10. question. in my situation i plan on bugging in, though i have a worst case bug out plan as well if something were to happen where i just couldnt stay. i am also planning on starting a community of people that shoudl the shtf would all band together. however in such a community, the one issue i have been running into is rules. if its a true wrol situation and someone decides to do something heinous (god forbid) how would you deal with it? and im talking anything from theft, to fighting, to detruction or comprimising peoples saftey to outright murder. there have to be rules and consequences in place that everyone agrees too and what kind of consequences would be ideal? i mean there wont be the ability to call the police to haul off some transgressor, so the consequences have to fit the crime yet still be enough to dissuade further violation without being too harsh (such as death for eveeryting). what in your opinion would be a good way to deal with these issues? any thoughts or ideas. id really like to get something on paper that would be later discussed and altered based off of the communities thoughts and ideas.

    • Always a tough one. In a no-government scenario, shunning and then banishing work pretty well due to the social pressures and then eventuality of having to fend for themselves. In any case, you essentially need some kind of consensus as to what punishments there’d be and for what crimes – and who’s responsible for proving a crime occurred as well as carrying out the punishment.

  11. Reading your 25# bob list; may I ask your opinion on hatchet vs machete? (condor parang). Making my “get home bag” on a budget, and sloooowly convincing wife I’m not nuts! Also; am looking to pu a “solar bank” a solar cell/battery combo to charge cells and maybe a ham, can you recommend one? (on a shoestring here).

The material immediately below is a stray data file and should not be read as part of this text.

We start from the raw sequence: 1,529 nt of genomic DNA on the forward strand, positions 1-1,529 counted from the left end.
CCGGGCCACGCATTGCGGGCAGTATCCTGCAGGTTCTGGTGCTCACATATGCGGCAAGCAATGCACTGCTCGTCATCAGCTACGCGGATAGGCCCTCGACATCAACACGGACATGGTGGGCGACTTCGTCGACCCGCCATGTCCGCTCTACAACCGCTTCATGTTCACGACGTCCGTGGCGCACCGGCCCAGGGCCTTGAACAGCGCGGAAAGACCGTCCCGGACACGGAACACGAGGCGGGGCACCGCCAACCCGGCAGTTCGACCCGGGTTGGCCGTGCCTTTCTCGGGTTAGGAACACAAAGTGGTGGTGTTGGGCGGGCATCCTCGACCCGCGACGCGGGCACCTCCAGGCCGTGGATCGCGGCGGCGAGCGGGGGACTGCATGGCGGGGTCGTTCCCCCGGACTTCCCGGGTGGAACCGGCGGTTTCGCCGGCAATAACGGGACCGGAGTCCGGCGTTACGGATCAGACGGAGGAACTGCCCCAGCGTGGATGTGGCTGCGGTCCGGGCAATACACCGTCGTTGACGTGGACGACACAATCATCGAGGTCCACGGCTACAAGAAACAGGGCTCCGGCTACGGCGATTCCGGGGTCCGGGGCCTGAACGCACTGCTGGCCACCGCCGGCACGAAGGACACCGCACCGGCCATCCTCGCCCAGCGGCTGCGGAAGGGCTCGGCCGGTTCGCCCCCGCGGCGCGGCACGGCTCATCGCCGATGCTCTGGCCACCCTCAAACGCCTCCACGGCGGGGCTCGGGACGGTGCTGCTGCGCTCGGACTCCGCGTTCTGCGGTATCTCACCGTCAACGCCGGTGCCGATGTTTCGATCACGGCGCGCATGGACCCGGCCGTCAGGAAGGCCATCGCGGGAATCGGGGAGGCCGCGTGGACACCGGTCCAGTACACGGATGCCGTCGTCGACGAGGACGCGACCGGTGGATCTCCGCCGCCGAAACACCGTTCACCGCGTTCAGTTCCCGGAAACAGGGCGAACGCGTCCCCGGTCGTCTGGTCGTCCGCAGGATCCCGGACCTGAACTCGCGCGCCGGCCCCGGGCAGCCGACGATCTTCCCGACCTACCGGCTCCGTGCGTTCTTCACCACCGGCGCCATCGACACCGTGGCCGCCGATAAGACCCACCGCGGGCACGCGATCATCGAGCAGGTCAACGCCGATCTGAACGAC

• Hatchet for woodland. Machete for jungle or grassland.

      The Baofeng series is the most cost-effective way to go ham.

      I use the goal zero guide 10 plus for solar/battery combo right now but I’m looking to upgrade to a 12v-capable solar panel.

      • Thanks!
        Couple more questions; I’ve read about using a poncho & liner as a sleeping bag; is this effective? wondering as it would perhaps replace a winter coat as well. When I was a young sprout I used to go camping a lot (boy scouts, pathfinders, friends) and I had bought a small sharpening stone from a Army/Navy surplus store, about 2.5 inches long, and half inch wide/thick. I sharpened knives, hatchets, and axes with it. Lost it long ago. Are you familiar with them, and would you know where I might find another?

        • The poncho liner makes a decent outdoor light blanket and the poncho makes a decent small raincover but I wouldn’t use them as a sleeping bag unless it’s pretty nice out. They’re a bit too drafty as a winter coat but I guess you could tie something around it to bring it in to improve it.